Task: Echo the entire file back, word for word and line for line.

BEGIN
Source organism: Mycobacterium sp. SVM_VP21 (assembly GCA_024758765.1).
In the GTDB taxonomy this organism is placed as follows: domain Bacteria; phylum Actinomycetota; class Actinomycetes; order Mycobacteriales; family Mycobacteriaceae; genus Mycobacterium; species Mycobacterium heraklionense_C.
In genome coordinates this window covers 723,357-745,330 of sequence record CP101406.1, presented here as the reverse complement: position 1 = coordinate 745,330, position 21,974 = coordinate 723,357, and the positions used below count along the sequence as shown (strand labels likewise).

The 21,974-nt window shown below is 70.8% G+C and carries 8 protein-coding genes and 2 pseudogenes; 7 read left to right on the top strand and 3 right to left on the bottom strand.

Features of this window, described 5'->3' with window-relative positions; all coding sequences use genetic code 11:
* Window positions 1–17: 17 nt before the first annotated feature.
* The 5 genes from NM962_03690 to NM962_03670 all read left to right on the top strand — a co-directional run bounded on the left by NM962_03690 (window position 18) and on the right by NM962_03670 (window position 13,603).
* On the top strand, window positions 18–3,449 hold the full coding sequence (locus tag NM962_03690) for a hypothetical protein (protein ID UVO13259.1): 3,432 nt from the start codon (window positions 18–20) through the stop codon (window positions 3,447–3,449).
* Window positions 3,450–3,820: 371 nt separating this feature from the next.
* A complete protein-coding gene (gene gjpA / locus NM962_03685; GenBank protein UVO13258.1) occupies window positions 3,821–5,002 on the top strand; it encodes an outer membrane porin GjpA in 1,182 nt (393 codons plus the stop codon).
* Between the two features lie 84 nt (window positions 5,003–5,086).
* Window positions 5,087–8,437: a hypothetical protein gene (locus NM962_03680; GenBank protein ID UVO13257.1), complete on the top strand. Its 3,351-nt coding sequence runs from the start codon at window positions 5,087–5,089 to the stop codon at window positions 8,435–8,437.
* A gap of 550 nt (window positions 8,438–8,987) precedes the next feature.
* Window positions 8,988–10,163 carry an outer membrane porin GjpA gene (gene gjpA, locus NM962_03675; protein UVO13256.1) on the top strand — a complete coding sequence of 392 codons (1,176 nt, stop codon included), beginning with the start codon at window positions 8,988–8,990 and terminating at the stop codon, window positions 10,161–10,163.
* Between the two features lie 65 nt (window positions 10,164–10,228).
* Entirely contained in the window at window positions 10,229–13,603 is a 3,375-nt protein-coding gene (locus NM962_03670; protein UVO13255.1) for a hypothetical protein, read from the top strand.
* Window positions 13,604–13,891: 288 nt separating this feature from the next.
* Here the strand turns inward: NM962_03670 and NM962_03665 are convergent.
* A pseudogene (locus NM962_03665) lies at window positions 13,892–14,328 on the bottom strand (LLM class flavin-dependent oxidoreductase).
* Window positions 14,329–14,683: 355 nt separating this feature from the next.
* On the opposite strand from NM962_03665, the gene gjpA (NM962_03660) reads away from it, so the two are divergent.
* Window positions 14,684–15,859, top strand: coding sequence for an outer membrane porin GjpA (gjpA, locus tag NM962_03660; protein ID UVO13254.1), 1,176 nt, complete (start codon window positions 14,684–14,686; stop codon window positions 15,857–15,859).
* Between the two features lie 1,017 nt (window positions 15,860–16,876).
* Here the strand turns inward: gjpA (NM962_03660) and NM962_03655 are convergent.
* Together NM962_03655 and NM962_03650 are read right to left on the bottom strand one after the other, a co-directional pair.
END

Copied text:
Source organism: Mycobacterium sp. SVM_VP21 (assembly GCA_024758765.1).
In the GTDB taxonomy this organism is placed as follows: domain Bacteria; phylum Actinomycetota; class Actinomycetes; order Mycobacteriales; family Mycobacteriaceae; genus Mycobacterium; species Mycobacterium heraklionense_C.
In genome coordinates this window covers 723,357-745,330 of sequence record CP101406.1, presented here as the reverse complement: position 1 = coordinate 745,330, position 21,974 = coordinate 723,357, and the positions used below count along the sequence as shown (strand labels likewise).

The 21,974-nt window shown below is 70.8% G+C and carries 8 protein-coding genes and 2 pseudogenes; 7 read left to right on the top strand and 3 right to left on the bottom strand.

Features of this window, described 5'->3' with window-relative positions; all coding sequences use genetic code 11:
* Window positions 1–17: 17 nt before the first annotated feature.
* The 5 genes from NM962_03690 to NM962_03670 all read left to right on the top strand — a co-directional run bounded on the left by NM962_03690 (window position 18) and on the right by NM962_03670 (window position 13,603).
* On the top strand, window positions 18–3,449 hold the full coding sequence (locus tag NM962_03690) for a hypothetical protein (protein ID UVO13259.1): 3,432 nt from the start codon (window positions 18–20) through the stop codon (window positions 3,447–3,449).
* Window positions 3,450–3,820: 371 nt separating this feature from the next.
* A complete protein-coding gene (gene gjpA / locus NM962_03685; GenBank protein UVO13258.1) occupies window positions 3,821–5,002 on the top strand; it encodes an outer membrane porin GjpA in 1,182 nt (393 codons plus the stop codon).
* Between the two features lie 84 nt (window positions 5,003–5,086).
* Window positions 5,087–8,437: a hypothetical protein gene (locus NM962_03680; GenBank protein ID UVO13257.1), complete on the top strand. Its 3,351-nt coding sequence runs from the start codon at window positions 5,087–5,089 to the stop codon at window positions 8,435–8,437.
* A gap of 550 nt (window positions 8,438–8,987) precedes the next feature.
* Window positions 8,988–10,163 carry an outer membrane porin GjpA gene (gene gjpA, locus NM962_03675; protein UVO13256.1) on the top strand — a complete coding sequence of 392 codons (1,176 nt, stop codon included), beginning with the start codon at window positions 8,988–8,990 and terminating at the stop codon, window positions 10,161–10,163.
* Between the two features lie 65 nt (window positions 10,164–10,228).
* Entirely contained in the window at window positions 10,229–13,603 is a 3,375-nt protein-coding gene (locus NM962_03670; protein UVO13255.1) for a hypothetical protein, read from the top strand.
* Window positions 13,604–13,891: 288 nt separating this feature from the next.
* Here the strand turns inward: NM962_03670 and NM962_03665 are convergent.
* A pseudogene (locus NM962_03665) lies at window positions 13,892–14,328 on the bottom strand (LLM class flavin-dependent oxidoreductase).
* Window positions 14,329–14,683: 355 nt separating this feature from the next.
* On the opposite strand from NM962_03665, the gene gjpA (NM962_03660) reads away from it, so the two are divergent.
* Window positions 14,684–15,859, top strand: coding sequence for an outer membrane porin GjpA (gjpA, locus tag NM962_03660; protein ID UVO13254.1), 1,176 nt, complete (start codon window positions 14,684–14,686; stop codon window positions 15,857–15,859).
* Between the two features lie 1,017 nt (window positions 15,860–16,876).
* Here the strand turns inward: gjpA (NM962_03660) and NM962_03655 are convergent.
* Together NM962_03655 and NM962_03650 are read right to left on the bottom strand one after the other, a co-directional pair.